The current study demonstrates a significant difference in total retinal function, as well as macular function, between patients with ABCA4-associated retinal degeneration and a different degree of visual field defects with gradual deterioration of function along with increased visual field constriction. Likewise, the morphological changes, including the deviant AF pattern and loss of IS/OS junctions, that were related to macular function measured with mERG worsened with the degree of visual field defects. Moreover, in these groups of patients with ABCA4-associated retinal degenerations, full-field cone 30 Hz flicker IT seems to be a predictor of the natural course of the disease also on long-term follow-up.


Full-field ERG as a predictor of the natural course of ABCA4-associated retinal degenerations


Marion Schroeder and Ulrika Kjellstromcorresponding author

Publish date





Thousands of small Open Reading Frames (smORFs) with the potential to encode small peptides of fewer than 100 amino acids exist in our genomes. However, the number of smORFs actually translated, and their molecular and functional roles are still unclear. In this study, we present a genome-wide assessment of smORF translation by ribosomal profiling of polysomal fractions in Drosophila. We detect two types of smORFs bound by multiple ribosomes and thus undergoing productive translation. The ‘longer’ smORFs of around 80 amino acids resemble canonical proteins in translational metrics and conservation, and display a propensity to contain transmembrane motifs. The ‘dwarf’ smORFs are in general shorter (around 20 amino-acid long), are mostly found in 5′-UTRs and non-coding RNAs, are less well conserved, and have no bioinformatic indicators of peptide function. Our findings indicate that thousands of smORFs are translated in metazoan genomes, reinforcing the idea that smORFs are an abundant and fundamental genome component.

DOI: http://dx.doi.org/10.7554/eLife.03528.001

Research organism: D. melanogaster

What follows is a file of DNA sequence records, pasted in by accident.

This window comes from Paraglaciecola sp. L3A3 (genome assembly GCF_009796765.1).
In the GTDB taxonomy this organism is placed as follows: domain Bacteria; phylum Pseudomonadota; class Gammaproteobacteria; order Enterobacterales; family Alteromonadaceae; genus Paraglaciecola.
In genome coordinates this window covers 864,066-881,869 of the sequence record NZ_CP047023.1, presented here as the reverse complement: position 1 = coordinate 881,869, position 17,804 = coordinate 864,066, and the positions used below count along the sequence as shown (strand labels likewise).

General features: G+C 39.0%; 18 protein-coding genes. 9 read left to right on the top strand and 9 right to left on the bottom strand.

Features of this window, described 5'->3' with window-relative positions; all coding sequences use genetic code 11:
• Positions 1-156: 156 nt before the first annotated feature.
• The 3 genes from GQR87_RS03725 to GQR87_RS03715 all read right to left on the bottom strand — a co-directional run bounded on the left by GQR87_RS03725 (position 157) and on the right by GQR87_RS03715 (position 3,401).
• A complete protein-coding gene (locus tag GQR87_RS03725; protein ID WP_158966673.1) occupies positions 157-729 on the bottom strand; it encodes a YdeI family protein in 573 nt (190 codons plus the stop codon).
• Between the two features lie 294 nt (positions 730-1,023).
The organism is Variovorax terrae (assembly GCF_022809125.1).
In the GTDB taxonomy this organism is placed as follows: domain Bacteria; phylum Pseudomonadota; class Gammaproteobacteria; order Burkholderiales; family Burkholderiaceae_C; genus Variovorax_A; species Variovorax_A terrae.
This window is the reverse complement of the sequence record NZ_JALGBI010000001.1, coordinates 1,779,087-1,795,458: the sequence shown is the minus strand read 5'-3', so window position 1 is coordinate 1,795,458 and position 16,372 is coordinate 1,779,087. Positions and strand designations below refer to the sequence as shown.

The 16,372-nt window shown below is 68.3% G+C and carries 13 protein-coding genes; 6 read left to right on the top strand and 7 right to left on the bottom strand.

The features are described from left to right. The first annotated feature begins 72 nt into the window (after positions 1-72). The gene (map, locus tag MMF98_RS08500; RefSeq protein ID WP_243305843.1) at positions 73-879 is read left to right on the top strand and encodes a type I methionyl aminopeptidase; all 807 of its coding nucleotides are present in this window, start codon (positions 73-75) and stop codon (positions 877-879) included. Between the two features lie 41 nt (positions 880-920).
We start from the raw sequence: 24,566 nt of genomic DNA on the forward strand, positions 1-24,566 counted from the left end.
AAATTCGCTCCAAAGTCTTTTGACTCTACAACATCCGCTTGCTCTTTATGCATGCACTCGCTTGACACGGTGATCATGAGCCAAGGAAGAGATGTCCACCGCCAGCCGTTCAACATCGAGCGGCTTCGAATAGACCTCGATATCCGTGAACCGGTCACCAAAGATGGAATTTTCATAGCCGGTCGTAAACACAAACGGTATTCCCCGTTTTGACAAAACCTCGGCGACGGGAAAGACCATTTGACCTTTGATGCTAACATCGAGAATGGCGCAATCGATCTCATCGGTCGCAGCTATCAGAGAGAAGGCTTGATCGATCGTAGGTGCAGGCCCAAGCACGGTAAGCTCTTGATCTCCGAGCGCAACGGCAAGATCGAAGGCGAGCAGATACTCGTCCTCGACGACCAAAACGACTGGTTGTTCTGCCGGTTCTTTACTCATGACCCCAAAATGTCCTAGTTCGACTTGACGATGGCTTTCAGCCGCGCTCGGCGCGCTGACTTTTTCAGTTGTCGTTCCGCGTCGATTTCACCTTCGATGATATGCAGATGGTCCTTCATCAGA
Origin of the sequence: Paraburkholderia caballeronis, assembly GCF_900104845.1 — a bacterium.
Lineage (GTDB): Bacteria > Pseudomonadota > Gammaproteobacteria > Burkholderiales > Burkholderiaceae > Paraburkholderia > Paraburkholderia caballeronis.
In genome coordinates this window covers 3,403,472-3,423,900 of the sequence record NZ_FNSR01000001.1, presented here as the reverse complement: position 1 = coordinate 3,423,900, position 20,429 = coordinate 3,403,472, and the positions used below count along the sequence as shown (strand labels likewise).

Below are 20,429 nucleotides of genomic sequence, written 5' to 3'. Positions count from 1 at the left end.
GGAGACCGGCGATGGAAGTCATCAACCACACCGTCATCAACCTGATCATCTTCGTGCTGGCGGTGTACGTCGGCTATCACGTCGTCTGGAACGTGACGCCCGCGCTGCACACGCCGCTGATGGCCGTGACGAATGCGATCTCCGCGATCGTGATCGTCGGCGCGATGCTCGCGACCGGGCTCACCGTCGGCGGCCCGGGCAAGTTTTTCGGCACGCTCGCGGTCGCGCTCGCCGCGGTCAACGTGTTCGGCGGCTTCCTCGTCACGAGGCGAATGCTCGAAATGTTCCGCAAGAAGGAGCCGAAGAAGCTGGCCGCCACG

Extensive translation of small Open Reading Frames revealed by Poly-Ribo-Seq


Julie L Aspden, Ying Chen Eyre-Walker, Rose J Phillips, Unum Amin, Muhammad Ali S Mumtaz, Michele Brocard, and Juan-Pablo Couso*

Publish date





The sex of the haploid gametophyte of the fern Ceratopteris is determined by the presence or absence of the pheromone antheridiogen, which, when present, promotes male development and represses female development of the gametophyte. Several genes involved in sex determination in Ceratopteris have been identified by mutation. In this study, the epistatic interactions among new and previously described sex-determining mutants have been characterized. These results show that sex expression is regulated by two sets of genes defined by the FEM1 and TRA loci. Each promotes the expression of either male or female traits and simultaneously represses the expression of the other. A model describing how antheridiogen regulates the expression of these genes and the sex of the gametophyte is described. The observation that some gametophytic sex-determining mutants have phenotypic effects on the sporophyte plant indicates that sex determination in the Ceratopteris gametophyte is regulated by a mechanism that also regulates sporophyte development.


The Transformer Genes of the Fern Ceratopteris Simultaneously Promote Meristem and Archegonia Development and Repress Antheridia Development in the Developing Gametophyte


J. A. Banks

Publish date

1997 Dec;

Description :

Empty ...